Beats By Girlz is a non-traditional, creative and educational music technology curriculum and initiative designed by Associate Professor at Berklee College of Music, Erin Barra.
Built in response to a workshop piloted in 2011 and initially developed at The Lower Eastside Girls Club in NYC, Beats By Girlz is designed to empower young women in music technology by providing them with the guidance, access, tools and role-support to develop their interest (and ultimately their ability to pursue career opportunities) in music production, composition, engineering, etc.
Beats by Girlz & Mmmmaven present an open house to learn more about the music program this January for girls, non-gender binary, and/or trans youth ages 8-13.
You’ll have an opportunity to play around with equipment and ask instructors questions. We’ll also be raising money for scholarships, featuring prizes from Izotope, Moog Music, Focusrite, Roli and more!
Introducing the newest member of the Mmmmaven team: Producer and DJ Justin Maribito!
Justin Maribito is an electronic music producer, search singer, DJ and audio engineer from Boston. His passion for music stems from a young age, and he transferred this passion into music production in college after realizing how much can be made “in the box” with software. Justin was never a strong instrumentalist (though he plays guitar, bass and piano), so electronic music gave him the ability to express the rhythms and melodies that are always playing in his head.
A photo posted by Justin Maribito (@bito_boston) on
While he works in many different genres, Justin is mostly interested in creating hard-hitting and vocal-driven melodic dubstep that fuses essences of alternative and post-hardcore rock music.
He is always pushing to innovate with his sound which he calls NuBass.
He is relentless in finding new and unique ways to explore music, both in production, mixing/mastering, and exposure. Justin has released over 20 tracks to this date and is working to release a new, self-titled EP in early 2017.
Friends to some and enemies to others, FX have been widely discussed, advocated, and bashed since their inception.
Widely known to potentially enhance or degrade a performance, most veterans and DJs recommend that FX should be used carefully in moderation so as to avoid audio saturation.
Audio powerhouses Serato and iZotope have teamed up to deliver this wonderful tutorial on how to properly use FX when performing via Serato’s DJ Panel, touching up on important topics like Multi FX and chaining with a step-by-step visual example of how they can be effectively used.
The Haas Effect, also known as the Precedence Effect, is a psychoacoustic effect described in 1951 by Helmut Haas, who discovered that when a sound is followed by another sound with a short delay time in between them, the listener perceives a single sound. This is very useful when a producer is looking to create space within a mix that will fill the audio field.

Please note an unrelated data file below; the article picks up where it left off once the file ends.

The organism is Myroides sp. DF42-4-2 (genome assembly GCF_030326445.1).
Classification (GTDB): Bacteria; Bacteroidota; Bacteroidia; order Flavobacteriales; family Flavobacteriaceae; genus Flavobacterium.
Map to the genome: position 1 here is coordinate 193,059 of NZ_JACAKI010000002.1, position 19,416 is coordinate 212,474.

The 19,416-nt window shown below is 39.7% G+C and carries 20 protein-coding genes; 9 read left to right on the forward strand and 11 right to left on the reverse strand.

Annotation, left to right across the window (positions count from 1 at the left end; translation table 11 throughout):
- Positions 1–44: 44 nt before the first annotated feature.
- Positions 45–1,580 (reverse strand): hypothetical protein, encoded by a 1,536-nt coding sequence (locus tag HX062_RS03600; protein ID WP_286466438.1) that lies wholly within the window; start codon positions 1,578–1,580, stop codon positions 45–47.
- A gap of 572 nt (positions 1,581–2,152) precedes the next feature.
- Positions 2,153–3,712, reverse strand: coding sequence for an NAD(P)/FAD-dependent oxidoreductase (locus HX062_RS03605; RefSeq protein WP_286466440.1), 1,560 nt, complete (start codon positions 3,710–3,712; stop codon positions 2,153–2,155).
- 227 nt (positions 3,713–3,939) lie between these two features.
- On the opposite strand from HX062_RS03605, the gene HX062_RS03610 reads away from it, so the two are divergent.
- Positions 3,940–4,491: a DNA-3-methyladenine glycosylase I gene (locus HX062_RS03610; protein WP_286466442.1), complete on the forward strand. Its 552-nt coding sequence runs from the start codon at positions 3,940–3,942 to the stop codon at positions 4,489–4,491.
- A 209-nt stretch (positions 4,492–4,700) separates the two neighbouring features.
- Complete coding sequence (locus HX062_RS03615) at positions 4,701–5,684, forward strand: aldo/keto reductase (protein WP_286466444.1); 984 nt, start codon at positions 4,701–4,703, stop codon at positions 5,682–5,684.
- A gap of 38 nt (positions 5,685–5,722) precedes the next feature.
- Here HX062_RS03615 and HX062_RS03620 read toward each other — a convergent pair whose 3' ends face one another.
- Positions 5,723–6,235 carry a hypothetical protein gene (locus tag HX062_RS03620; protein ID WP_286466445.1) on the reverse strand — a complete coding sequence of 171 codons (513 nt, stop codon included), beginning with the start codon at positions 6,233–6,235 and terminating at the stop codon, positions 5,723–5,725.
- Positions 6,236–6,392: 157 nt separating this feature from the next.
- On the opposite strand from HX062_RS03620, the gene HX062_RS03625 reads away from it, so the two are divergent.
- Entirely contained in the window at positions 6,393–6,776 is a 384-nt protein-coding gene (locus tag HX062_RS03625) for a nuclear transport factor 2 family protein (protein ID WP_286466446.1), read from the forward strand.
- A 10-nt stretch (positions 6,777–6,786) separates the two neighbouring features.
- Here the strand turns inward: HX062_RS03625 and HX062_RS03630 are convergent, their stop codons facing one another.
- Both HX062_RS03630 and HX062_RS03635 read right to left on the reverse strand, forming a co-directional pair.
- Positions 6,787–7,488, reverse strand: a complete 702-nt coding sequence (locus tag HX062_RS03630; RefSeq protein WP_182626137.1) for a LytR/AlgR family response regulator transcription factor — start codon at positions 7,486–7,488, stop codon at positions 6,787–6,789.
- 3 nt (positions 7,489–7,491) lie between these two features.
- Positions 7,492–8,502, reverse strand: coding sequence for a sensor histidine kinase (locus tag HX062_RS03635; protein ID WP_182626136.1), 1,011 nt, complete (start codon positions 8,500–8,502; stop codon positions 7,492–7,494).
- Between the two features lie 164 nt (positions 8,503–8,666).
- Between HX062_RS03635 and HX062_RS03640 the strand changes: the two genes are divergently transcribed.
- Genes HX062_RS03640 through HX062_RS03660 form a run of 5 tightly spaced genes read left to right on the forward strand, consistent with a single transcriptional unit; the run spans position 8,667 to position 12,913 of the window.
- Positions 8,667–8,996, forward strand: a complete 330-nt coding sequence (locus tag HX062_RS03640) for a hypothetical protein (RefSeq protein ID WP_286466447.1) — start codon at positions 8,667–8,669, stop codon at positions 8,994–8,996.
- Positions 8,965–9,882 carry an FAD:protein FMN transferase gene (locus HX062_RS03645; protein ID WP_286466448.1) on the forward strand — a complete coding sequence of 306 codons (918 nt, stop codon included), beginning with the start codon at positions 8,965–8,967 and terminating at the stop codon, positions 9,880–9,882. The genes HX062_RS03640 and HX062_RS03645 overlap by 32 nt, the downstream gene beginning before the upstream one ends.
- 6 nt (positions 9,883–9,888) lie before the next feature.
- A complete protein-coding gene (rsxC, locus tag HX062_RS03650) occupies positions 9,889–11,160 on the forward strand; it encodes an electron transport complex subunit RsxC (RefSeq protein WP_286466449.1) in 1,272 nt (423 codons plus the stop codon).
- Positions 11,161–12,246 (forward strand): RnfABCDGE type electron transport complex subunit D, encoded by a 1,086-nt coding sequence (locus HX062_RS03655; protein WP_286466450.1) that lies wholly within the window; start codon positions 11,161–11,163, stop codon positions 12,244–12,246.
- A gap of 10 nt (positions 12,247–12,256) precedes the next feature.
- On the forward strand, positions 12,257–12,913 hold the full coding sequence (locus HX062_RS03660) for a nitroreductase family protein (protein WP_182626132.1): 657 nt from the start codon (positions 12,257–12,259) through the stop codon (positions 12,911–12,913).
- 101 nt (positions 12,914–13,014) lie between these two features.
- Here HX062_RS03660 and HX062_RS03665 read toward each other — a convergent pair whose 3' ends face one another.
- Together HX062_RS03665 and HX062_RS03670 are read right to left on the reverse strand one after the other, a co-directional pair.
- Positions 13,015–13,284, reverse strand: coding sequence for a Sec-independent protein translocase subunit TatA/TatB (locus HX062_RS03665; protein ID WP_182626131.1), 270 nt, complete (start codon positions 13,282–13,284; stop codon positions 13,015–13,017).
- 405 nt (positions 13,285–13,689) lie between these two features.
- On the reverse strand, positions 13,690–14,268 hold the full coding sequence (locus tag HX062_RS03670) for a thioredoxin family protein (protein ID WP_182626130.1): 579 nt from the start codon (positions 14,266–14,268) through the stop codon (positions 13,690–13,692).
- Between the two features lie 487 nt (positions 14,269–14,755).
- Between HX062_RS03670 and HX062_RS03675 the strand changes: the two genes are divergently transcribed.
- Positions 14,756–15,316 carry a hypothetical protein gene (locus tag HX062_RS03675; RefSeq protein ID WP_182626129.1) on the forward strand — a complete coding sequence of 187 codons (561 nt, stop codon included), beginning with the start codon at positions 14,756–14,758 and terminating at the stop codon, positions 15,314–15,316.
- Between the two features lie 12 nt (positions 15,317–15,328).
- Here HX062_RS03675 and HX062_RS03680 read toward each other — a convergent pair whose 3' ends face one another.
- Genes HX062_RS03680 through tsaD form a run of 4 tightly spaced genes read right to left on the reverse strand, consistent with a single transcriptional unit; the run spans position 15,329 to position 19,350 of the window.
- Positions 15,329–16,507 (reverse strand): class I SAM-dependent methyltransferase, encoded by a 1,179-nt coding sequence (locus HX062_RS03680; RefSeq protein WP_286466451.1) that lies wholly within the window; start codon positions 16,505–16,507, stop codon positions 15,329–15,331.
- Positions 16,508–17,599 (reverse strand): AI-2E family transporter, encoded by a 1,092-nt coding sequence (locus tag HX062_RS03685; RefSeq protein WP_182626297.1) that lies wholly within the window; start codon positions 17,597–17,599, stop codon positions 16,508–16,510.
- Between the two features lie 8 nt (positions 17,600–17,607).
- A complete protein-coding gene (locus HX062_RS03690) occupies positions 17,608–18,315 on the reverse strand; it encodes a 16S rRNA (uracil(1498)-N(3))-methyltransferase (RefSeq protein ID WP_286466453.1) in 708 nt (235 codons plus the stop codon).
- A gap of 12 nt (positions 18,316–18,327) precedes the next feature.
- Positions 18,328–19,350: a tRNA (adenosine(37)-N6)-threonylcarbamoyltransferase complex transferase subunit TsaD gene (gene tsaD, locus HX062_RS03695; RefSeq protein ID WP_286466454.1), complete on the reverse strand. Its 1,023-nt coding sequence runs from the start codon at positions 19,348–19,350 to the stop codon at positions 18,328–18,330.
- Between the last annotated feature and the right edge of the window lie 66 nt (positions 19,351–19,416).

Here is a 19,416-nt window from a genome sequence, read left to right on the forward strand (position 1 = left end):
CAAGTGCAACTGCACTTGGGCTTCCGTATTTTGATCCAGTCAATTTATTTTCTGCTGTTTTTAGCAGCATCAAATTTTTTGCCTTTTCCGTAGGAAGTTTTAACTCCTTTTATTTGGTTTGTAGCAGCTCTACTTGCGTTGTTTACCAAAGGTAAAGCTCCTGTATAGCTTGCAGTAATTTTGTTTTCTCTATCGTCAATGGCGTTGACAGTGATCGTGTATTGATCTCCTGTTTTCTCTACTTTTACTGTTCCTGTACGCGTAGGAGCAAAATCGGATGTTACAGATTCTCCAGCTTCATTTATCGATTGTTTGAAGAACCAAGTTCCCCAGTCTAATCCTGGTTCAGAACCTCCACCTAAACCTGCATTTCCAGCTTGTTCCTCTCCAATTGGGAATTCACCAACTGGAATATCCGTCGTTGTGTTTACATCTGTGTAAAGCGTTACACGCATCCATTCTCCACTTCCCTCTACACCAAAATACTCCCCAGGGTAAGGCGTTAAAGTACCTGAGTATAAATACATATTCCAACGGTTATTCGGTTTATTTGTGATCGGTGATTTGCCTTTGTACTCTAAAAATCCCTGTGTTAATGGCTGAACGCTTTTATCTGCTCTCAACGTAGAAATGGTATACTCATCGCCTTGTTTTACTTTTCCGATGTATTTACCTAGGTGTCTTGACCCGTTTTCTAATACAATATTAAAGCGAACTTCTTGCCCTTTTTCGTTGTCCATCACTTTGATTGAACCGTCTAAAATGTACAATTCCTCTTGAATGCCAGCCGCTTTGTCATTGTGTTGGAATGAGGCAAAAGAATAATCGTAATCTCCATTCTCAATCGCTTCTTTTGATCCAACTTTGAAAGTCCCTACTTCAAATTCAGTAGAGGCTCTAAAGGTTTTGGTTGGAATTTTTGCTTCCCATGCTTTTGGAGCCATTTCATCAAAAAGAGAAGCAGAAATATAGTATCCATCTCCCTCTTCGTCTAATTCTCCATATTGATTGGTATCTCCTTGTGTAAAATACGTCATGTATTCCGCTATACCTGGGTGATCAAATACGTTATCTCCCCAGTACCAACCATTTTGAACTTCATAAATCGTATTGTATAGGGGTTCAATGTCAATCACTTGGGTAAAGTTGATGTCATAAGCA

Many producers are under the impression that achieving stereo width requires expensive, fancy plugins. However, creating space on a single sound can be done right in Ableton using one of Ableton’s standard audio effects called “Simple Delay”. That’s right, it’s thatsimple.
How To Do It
For this tutorial, I will be using Ableton 8, but this can easily be done in Ableton 9. Choose whatever sound you want to widen and drop in a Simple Delay from Ableton’s included Audio Effect rack onto your chain. The Haas Effect works best on airy sounds like pads, strings, and certain synths that can be layered to make big leads for drops. The default settings on the delay look like this.
Change the settings on the delay from “Sync” (in yellow) to “Time” (in orange) and turn the “Dry/Wet” knob all the way up to 100%. Change the left and right channels to a desired time; for this tutorial, I have set the left channel to 15.0ms and the right channel to 13.0ms. You can play around with the times to see what works for you, but try to stay within the 5-20ms range.
In order to give an example of the power of the Haas effect, I set up a simple pad from Nexus called “Deep Sea” with Ableton’s Utility plugin set to “Mono”. By default, the pad has stereo width, but putting the sound in mono will help demonstrate how spacious it becomes when the delay effect is applied. I also put iZotope Ozone’s Stereo Imager onto the chain to visually show the delay’s application. Right now, the delay is turned off (greyed out), and as you can see in the stereo imager, there is a single vertical line dead center in the middle of the semicircle, meaning that the sound is in mono.
However, as soon as I activate the delay, the imager shows greater width within the stereo field. No other controls have been tampered with. I simply turned the delay on, which in turn enhances the spaciousness of the pad.
This will help your tracks sound bigger and fuller within your mix, giving single instruments presence within a mix. However, be careful not to overdo it, as too much sound far away from the center of the audio field can reduce the track’s overall punch.
Want to see it in action? Kill Paris does a nice little tutorial on the Haas Effect so you can listen to the big difference it makes yourself.
Looking for further tips and tricks on music production in Ableton? Sign up for our classes today!